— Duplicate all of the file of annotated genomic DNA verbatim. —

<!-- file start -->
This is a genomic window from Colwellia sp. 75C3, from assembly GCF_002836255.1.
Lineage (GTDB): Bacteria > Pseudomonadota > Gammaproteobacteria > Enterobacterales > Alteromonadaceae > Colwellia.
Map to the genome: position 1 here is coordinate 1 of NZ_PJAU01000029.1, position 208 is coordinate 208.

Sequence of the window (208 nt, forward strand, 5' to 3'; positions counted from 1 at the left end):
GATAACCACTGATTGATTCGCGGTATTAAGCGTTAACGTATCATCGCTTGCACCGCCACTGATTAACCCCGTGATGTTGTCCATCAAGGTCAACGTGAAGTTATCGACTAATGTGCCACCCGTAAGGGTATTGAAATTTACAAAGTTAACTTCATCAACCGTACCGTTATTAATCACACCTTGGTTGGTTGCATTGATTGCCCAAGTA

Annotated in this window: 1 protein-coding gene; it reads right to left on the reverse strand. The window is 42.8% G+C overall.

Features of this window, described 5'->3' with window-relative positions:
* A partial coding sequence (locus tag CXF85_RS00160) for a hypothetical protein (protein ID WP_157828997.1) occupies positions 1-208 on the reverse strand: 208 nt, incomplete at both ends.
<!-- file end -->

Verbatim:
This is a genomic window from Colwellia sp. 75C3, from assembly GCF_002836255.1.
Lineage (GTDB): Bacteria > Pseudomonadota > Gammaproteobacteria > Enterobacterales > Alteromonadaceae > Colwellia.
Map to the genome: position 1 here is coordinate 1 of NZ_PJAU01000029.1, position 208 is coordinate 208.

Sequence of the window (208 nt, forward strand, 5' to 3'; positions counted from 1 at the left end):
GATAACCACTGATTGATTCGCGGTATTAAGCGTTAACGTATCATCGCTTGCACCGCCACTGATTAACCCCGTGATGTTGTCCATCAAGGTCAACGTGAAGTTATCGACTAATGTGCCACCCGTAAGGGTATTGAAATTTACAAAGTTAACTTCATCAACCGTACCGTTATTAATCACACCTTGGTTGGTTGCATTGATTGCCCAAGTA

Annotated in this window: 1 protein-coding gene; it reads right to left on the reverse strand. The window is 42.8% G+C overall.

Features of this window, described 5'->3' with window-relative positions:
* A partial coding sequence (locus tag CXF85_RS00160) for a hypothetical protein (protein ID WP_157828997.1) occupies positions 1-208 on the reverse strand: 208 nt, incomplete at both ends.